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Interview BuzzFeed.News

Buzzfeed.News Interview July 18, 2018
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Part 4

Theres a long history of clothing white bodies in exotic fashions to create a titillating contrast, and the argument that its fun or an art project doesnt change the fundamental dynamic: that other cultures seem to have little value to white culture in the US other than as an aesthetic. Yet misgivings about the Harajuku window dressing of the album were largely subsumed by discussion of the true question it raised, a favorite of the celebrity press: whether or not Stefani was going to have a baby. The lead single, What You Waiting For?, featuring a literal ticking clock, doubled as a message about her desire for children and hesitancy to embark on a solo career.

Again, Stefanis feuding desires came to the forefront can you be a successful woman on the mommy track? At a certain point Im going to want to have a family, and Im not going to have time to be running around the world doing this *bleep* and being greedy the way I have been, she told Rolling Stone in 2005. I can always write songs. But can I always wear an Alice in Wonderland costume? I probably shouldnt. I can at home. Iovine thought she could reconcile career and family: I hope she chooses to do both things, he said. She can handle both. I think she would really miss not fulfilling her potential as an artist, and shed regret that. But her potential as a mom is equally as powerful.

Iovine turned out to be right. As Stefanis L.A.M.B. fashion and accessories lines continued to expand, she embarked on a world tour and almost immediately discovered she was pregnant. She continued to tour through the first trimester, eventually giving birth in May 2006. She released a second solo album, The Sweet Escape, just seven months later, then launched two additional brands a fragrance and a shoe line before reembarking on yet another tour. The Sweet Escape yielded a handful of hits but never dominated the zeitgeist in the manner of Tragic Kingdom or L.A.M.B. Which isnt to suggest that Stefani herself was becoming less popular; if anything, she was more visible than ever before.

From 2005 to 2015, Stefani gradually transitioned from the role of rock star who just happened to be a celebrity to celebrity who just happened to be a rock star. The clearest evidence is in her magazine cover presence: Stefani had been appearing in teen magazines since 1996: YM, Teen, Seventeen, CosmoGirl, Teen Vogue. But after the launch of her L.A.M.B. brand, she became a regular fixture in womens fashion magazines. Her first Vogue cover came in 2004, followed by multiple covers for Marie Claire, Cosmopolitan, Elle, Harpers Bazaar, Allure, Glamour, InStyle, and Lucky. At the same time, her children first Kingston, and then Zuma, born two years later began popping up on gossip blogs and in celebrity tabloids, which had become increasingly fixated on tracking celebrity kids. Their outfits, their haircuts, and Kingstons willingness to mug for the camera earned them regular coverage. Soon, Stefani was known as the Coolest Mom in Hollywood.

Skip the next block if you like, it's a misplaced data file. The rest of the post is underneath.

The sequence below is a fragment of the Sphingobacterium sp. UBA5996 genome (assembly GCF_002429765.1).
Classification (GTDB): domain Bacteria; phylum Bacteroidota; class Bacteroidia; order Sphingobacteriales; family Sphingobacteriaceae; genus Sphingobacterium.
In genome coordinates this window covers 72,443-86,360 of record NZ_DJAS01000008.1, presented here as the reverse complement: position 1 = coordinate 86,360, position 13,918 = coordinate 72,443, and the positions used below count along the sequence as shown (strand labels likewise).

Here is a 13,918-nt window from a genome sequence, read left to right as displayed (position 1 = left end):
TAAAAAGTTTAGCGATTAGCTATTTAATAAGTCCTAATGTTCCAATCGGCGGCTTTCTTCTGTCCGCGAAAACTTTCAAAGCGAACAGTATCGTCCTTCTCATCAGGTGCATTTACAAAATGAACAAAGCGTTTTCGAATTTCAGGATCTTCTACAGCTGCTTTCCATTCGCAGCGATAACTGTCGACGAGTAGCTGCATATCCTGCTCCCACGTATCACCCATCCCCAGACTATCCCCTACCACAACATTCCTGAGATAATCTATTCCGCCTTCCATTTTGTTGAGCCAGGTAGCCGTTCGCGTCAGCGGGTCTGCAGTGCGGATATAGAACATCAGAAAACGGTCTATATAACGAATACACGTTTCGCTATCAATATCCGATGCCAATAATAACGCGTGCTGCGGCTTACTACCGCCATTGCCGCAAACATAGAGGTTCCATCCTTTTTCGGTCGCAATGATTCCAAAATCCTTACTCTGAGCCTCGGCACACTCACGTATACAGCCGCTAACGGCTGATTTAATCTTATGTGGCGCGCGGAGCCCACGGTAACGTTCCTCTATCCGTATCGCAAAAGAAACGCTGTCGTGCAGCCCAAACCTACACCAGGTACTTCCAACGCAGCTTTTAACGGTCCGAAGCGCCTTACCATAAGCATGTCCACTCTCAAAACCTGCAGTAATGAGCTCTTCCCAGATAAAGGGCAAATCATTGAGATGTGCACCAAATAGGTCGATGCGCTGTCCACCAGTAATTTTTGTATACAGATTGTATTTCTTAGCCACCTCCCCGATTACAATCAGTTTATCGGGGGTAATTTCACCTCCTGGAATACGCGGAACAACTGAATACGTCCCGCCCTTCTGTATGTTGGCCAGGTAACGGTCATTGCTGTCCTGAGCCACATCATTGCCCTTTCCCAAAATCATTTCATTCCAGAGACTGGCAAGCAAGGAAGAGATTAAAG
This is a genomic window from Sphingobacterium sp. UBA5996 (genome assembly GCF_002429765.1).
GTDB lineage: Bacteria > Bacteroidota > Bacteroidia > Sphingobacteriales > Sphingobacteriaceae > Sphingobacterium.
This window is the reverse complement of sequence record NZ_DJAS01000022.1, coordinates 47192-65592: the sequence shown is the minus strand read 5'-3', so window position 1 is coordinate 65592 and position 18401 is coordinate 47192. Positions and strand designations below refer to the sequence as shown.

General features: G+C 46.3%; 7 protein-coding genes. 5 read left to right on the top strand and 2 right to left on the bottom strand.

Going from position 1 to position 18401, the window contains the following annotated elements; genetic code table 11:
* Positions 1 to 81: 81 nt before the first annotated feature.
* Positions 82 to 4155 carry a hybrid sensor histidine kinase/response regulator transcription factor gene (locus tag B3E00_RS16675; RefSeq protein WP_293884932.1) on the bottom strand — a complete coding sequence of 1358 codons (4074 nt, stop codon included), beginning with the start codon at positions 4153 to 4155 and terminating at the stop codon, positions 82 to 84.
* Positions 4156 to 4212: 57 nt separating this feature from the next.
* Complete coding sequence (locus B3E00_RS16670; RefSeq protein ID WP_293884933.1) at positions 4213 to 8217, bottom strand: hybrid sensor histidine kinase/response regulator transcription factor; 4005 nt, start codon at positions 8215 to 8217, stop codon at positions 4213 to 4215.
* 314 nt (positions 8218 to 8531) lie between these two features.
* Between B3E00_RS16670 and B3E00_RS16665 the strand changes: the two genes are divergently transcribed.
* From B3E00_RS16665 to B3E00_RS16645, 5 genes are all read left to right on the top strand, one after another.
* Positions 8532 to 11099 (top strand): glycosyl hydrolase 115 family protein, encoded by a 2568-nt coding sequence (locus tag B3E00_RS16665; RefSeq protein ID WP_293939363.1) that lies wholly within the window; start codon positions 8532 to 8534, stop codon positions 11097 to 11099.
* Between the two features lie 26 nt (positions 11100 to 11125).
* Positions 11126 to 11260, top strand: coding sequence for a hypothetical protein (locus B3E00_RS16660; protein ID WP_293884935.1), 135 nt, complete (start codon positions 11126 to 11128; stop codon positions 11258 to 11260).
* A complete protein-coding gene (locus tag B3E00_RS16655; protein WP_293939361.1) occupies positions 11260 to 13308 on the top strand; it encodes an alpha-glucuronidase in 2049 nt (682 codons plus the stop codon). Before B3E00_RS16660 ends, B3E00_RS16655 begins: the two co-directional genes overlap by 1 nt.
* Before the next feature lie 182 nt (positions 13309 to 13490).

This celebrity trajectory is not unique to Stefani: Dozens of women have become famous for a skill and then watched as conversations about other aspects of their lives their romances, their children, their side projects superseded the original reason for their fame. Sometimes, as in the case of Kim Kardashian, the initial fame-inducing moment is a flare, intended to be forgotten. For others, its a strategy to avoid irrelevance once youre past the age of being a bankable commodity in the industry where you made a name for yourself. As Stefani later told Vogue, she started L.A.M.B. because I was preparing myself, knowing that the music thing was going to end.

By 2011, when Stefani stepped away from a hands-on role in designing for L.A.M.B., the company reported earnings of $150 million; two years later, the line expanded to include clothes for teens and another line for kids, sold exclusively at Target. She became a new face of LOral, developed an OPI nail polish, launched a makeup line with Urban Decay, and, with L.A.M.B., created a line of panties for Hanky Panky, whose founder emphasized that both companies were founded on vintage references and embody empowerment and femininity. In 2014, she became the spokesperson for a Mastercard ad campaign. Gwen appeals not just to youngsters but to an older generation, the companys chief marketing officer told Billboard. Another executive explained that theres a high degree of notoriety and equity in her brand.

Equity is business-speak for precisely what Stefani had been accumulating for the last decade, and what she'd continue to add to in the years to come, whether through stints judging on The Voice, which she joined in 2014, or through her multiple magazine fashion spreads, many of which promoted little in particular save her continued relevance as a celebrity. She was building up the sort of celebrity equity that nothing not a disappointing reunion album with No Doubt, not a video whose tone-deaf cowboys and Indians theme resulted in an internet backlash could diminish. In a way, it was the kind of perfect, nonthreatening career trajectory that could eventually lead her to a lucrative Vegas residency.


No Doubt & Gwen Stefani Song Details

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